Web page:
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Psychosocial Consequences of Chronic Pain - by Stacey L. Bourland, Ph.D.

There are a number of commonly experienced psychosocial consequences of chronic pain.  Symptoms of depression are very common among chronic pain sufferers, as are worry and anxiety.  Chronic pain often causes feelings of helplessness, anger, and frustration.  Difficulty sleeping is also very common, which, in addition to the pain itself, leads to irritability.  Many people with chronic pain no longer participate in their usual activities, including work, household chores, and social and recreational activities.  This decreased activity, along with irritability toward loved ones, often results in marital and family problems.  For example, if a spouse with chronic pain is no longer employed, the decreased household income can cause financial stress that can take a great toll on the marriage.  Decreased involvement in work and recreational activities can also leave the chronic pain sufferer socially isolated and lonely.

A significant advance in the treatment of chronic pain came in 1965 with the proposal of “Gate Control Theory” by Melzack and colleagues.  Gate Control Theory is an alternative to the traditional, medical model of pain.  According to the traditional model, pain is the result of nerve impulses traveling from the site of tissue damage in the body (for example, a broken bone or a patch of burned skin) to the brain.  According to this model, the amount of pain felt is proportional to the amount of tissue damage.  Gate Control Theory argues that this traditional model, while useful in some cases, is an oversimplification.  For example, research indicates that the actual correlation between tissue damage and perceived pain is surprisingly low.  The newer theory is called Gate Control Theory because Melzack and colleagues proposed that there is a “pain gate” within the spinal cord, which can either be open to allow pain signals to reach the brain or closed to block the pain signal.  According to the theory, not only do pain signals travel up the spinal cord from the body to the brain, but the brain also sends signals down the spinal cord to open or close the gate.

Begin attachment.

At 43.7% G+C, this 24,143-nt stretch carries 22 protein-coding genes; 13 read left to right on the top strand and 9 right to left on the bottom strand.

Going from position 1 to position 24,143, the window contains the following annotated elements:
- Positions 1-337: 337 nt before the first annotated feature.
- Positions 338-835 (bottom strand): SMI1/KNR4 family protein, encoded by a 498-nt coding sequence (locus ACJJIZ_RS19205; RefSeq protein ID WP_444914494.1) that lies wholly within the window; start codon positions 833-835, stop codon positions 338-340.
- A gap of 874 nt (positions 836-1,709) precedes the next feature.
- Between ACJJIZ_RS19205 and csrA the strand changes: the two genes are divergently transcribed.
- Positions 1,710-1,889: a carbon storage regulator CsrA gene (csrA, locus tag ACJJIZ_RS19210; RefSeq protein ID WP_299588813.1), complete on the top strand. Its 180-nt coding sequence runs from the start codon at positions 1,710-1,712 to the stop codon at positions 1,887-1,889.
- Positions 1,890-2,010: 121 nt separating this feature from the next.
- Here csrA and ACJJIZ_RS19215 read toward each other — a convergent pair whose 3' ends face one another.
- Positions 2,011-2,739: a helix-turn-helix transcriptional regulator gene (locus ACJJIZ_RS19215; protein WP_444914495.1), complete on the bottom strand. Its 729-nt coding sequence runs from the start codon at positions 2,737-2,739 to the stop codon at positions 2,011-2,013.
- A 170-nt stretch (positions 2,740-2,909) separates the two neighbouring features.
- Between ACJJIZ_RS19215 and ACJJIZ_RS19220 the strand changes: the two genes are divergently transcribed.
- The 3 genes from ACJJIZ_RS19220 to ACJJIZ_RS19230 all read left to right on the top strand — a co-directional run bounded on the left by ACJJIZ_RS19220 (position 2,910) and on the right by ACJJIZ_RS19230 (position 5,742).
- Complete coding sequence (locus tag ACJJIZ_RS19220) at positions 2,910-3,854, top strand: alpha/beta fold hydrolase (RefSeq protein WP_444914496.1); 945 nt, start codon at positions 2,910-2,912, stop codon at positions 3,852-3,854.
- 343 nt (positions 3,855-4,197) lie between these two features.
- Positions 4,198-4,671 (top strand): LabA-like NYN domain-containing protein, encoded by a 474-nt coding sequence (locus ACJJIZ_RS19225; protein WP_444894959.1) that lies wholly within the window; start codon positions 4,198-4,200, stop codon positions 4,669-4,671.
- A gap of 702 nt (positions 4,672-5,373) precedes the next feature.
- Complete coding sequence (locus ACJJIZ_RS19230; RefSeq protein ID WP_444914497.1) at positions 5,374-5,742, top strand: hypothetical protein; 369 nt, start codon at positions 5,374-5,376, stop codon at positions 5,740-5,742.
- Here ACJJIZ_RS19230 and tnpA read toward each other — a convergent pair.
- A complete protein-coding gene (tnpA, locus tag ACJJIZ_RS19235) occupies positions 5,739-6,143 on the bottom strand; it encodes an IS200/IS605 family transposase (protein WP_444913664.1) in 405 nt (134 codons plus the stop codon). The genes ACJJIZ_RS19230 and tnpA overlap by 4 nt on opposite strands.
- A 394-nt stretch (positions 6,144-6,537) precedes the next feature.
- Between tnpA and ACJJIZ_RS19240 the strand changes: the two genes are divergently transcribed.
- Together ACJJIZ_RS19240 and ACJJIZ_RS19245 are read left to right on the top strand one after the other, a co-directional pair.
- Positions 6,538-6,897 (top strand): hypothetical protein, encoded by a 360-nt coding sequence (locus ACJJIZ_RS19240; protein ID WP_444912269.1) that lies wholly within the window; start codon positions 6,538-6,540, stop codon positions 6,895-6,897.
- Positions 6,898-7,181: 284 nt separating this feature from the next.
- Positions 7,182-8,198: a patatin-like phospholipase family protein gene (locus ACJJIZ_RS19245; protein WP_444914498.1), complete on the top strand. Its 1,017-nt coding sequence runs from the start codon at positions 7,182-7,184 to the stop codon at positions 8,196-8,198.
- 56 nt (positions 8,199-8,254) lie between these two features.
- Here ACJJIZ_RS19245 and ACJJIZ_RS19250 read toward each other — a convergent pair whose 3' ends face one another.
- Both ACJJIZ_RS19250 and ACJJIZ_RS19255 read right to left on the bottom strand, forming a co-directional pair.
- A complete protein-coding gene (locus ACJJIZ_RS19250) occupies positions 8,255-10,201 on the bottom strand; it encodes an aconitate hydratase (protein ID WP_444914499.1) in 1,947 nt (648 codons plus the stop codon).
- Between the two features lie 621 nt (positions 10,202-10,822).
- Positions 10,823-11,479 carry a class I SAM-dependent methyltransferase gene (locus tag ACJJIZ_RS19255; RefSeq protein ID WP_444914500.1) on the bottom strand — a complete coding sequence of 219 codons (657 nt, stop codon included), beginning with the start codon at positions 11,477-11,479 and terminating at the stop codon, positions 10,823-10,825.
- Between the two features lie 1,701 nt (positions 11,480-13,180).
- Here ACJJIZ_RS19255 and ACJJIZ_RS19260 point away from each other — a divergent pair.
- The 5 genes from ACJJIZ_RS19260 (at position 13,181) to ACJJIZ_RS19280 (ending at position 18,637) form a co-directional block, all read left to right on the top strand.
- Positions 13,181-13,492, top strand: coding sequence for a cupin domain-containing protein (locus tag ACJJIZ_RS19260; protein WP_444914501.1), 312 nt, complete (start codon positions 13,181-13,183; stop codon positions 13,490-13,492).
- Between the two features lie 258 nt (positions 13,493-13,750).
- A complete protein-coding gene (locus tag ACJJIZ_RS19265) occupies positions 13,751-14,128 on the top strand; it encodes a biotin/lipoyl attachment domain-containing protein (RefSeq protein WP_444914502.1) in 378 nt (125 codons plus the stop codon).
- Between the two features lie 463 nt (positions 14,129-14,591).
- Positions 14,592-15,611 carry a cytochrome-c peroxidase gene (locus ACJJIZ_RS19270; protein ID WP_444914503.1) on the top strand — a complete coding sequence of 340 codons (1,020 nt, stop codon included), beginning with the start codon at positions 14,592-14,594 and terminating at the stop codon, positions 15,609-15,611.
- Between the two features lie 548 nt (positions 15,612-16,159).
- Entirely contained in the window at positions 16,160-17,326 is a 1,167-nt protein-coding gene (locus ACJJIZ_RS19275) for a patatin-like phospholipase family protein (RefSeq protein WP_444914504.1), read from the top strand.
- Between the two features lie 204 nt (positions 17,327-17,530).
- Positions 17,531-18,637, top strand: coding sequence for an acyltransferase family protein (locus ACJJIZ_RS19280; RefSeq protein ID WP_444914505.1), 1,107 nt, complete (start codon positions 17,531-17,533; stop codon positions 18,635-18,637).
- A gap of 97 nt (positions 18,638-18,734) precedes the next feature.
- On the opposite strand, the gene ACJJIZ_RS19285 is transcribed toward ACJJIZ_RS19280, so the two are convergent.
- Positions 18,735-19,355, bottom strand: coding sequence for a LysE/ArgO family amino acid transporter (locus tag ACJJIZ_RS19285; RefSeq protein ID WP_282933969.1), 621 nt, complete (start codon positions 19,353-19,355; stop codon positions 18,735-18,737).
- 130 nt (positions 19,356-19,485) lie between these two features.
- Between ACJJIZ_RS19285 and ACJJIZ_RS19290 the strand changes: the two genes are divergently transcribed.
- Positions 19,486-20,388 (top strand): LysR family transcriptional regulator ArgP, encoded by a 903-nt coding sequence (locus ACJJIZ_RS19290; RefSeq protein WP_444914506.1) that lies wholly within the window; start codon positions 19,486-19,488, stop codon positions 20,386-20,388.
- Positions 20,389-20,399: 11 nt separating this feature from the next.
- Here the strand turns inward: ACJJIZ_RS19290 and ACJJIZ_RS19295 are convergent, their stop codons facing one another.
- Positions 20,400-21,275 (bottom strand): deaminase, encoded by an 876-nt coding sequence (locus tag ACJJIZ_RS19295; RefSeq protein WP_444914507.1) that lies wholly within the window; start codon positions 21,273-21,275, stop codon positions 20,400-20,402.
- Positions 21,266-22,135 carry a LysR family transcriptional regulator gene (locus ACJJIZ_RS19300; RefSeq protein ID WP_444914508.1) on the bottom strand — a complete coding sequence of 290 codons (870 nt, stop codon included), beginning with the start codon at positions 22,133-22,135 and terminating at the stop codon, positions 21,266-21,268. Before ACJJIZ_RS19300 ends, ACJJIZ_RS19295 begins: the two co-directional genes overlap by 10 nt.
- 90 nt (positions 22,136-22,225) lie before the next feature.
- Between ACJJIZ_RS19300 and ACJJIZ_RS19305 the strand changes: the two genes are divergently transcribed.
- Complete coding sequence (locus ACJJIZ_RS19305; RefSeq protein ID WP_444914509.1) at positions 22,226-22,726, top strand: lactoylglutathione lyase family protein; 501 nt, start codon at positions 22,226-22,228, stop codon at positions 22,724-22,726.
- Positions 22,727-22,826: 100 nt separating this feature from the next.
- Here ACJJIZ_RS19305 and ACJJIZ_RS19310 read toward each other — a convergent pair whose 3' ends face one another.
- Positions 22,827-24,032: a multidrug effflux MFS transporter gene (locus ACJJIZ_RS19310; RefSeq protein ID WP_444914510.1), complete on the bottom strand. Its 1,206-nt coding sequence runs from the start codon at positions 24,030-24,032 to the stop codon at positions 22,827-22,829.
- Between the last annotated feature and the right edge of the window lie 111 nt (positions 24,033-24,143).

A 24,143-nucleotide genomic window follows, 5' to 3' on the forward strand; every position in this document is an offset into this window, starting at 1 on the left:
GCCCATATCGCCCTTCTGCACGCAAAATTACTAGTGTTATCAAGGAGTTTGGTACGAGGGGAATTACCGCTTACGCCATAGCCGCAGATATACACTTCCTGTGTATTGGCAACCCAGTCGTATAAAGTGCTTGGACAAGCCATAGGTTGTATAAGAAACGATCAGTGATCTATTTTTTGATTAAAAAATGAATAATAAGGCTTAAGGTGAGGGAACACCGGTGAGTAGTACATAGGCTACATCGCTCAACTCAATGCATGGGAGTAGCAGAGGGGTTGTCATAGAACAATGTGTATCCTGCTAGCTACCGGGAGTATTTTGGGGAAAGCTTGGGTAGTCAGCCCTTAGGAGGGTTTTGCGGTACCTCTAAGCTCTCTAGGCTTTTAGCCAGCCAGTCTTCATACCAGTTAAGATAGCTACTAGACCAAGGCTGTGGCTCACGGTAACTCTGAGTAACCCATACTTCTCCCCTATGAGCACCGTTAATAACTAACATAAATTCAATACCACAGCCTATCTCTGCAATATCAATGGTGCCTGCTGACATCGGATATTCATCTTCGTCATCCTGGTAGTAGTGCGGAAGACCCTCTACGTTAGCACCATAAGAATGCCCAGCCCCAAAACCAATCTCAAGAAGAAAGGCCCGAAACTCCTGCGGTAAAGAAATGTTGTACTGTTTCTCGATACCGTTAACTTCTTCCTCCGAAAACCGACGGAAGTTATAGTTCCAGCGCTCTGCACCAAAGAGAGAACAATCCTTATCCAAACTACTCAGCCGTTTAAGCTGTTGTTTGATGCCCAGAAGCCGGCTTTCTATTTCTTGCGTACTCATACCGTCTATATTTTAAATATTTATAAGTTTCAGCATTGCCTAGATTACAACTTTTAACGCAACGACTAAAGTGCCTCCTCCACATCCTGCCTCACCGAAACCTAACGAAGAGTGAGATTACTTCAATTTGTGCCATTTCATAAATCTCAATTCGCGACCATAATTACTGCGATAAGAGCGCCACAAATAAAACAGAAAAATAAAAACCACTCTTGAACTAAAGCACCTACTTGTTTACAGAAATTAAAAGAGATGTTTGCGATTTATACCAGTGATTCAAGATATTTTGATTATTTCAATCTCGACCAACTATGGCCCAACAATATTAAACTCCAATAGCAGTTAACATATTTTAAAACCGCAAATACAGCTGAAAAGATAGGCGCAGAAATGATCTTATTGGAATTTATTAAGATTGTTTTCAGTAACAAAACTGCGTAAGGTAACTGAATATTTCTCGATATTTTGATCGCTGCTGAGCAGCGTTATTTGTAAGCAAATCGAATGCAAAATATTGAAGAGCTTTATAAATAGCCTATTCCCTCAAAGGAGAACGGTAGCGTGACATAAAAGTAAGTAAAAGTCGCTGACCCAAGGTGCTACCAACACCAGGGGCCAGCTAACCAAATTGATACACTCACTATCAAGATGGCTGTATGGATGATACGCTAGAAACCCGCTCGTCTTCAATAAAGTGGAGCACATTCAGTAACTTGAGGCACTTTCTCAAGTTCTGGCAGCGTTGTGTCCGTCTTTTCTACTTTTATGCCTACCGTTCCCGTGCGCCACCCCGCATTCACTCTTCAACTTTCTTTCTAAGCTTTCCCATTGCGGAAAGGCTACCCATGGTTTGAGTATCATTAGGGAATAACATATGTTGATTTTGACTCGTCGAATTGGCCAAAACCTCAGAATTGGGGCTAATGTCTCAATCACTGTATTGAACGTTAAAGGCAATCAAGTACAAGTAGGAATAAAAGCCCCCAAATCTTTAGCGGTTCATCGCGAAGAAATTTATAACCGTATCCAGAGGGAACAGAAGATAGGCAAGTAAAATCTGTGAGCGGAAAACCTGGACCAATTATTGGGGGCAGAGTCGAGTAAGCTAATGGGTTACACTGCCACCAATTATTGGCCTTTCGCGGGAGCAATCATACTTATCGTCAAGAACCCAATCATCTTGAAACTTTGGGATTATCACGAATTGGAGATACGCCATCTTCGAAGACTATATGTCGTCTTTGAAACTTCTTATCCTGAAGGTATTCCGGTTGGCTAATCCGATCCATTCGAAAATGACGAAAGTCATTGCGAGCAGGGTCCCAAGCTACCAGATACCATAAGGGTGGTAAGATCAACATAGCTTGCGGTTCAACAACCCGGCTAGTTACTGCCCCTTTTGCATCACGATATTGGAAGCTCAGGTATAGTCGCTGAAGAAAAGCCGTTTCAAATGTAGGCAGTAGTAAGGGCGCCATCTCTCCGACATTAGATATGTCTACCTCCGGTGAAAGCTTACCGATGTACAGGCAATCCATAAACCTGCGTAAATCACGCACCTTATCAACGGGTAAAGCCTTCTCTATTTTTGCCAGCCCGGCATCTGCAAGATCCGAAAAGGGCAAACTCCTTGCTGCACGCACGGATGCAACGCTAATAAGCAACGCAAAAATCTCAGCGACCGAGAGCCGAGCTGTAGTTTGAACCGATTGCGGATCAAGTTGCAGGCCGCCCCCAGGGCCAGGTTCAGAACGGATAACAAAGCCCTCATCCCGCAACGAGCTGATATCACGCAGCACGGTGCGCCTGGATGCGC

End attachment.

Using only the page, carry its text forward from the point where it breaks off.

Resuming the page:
Because the correlation between tissue damage and pain is low, there must be other factors influencing how much pain is perceived.  According to Gate Control Theory, there are three sets of factors that open or close the pain gate:  physical, cognitive, and emotional factors.  Physical factors include not only tissue damage but also other factors such as muscle tension (which tends to open the gate) and pain medication (which can close the gate).  An example of a cognitive factor that can influence perceived pain is attention focus; focusing one’s attention on the pain tends to open the gate, whereas distracting attention away from the pain closes the gate.  With respect to emotional factors, the pain gate tends to be opened by negative emotions, such as anxiety, anger, and depression, and closed by positive emotions, such as happiness.

You may notice, then, that many of the psychosocial consequences of chronic pain are the very factors that make pain worse!  “Vicious cycles” often develop in the lives of chronic pain sufferers, such as between depression and pain, anxiety and pain, anger and pain, and boredom and pain.  Each of these factors - depression, anxiety, anger, and boredom - can be a result of pain and can also exacerbate pain.  Another vicious cycle that commonly develops is between pain and muscle tension.  A natural response to pain is to brace the muscles around the injured area, but the sensations of muscle tension are then interpreted by the brain as more pain.

The good news is that, because pain is influenced by so many factors, many avenues for pain management are available.  Pain can be reduced by factors such as relaxation, positive emotional states, and distracting one’s attention away from pain.  This is where psychologically based pain management can be helpful.  Pain management psychologists train patients in techniques such as muscle relaxation and visualization, in order to reduce muscle tension and anxiety and to distract attention away from pain.  Therapists also encourage patients to gradually increase their involvement in pleasurable, meaningful, and productive activities, in order to further distract attention away from pain and also to improve mood.  Group psychotherapy and support groups can also be very helpful, in order to reduce feelings of isolation and loneliness, and to allow group members to learn from one another’s experiences with pain management.  Therefore, I congratulate all of you who participate in P.U.R.E. H.O.P.E.!


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All information on the P.U.R.E. H.O.P.E. Web site is provided with the understanding that the P.U.R.E. H.O.P.E. does not engage in the practice of medicine.  The members of P.U.R.E. H.O.P.E. cannot and do not give medical advice.  No information on this Web site should be considered medical advice.  Only your personal physician can do this for you.

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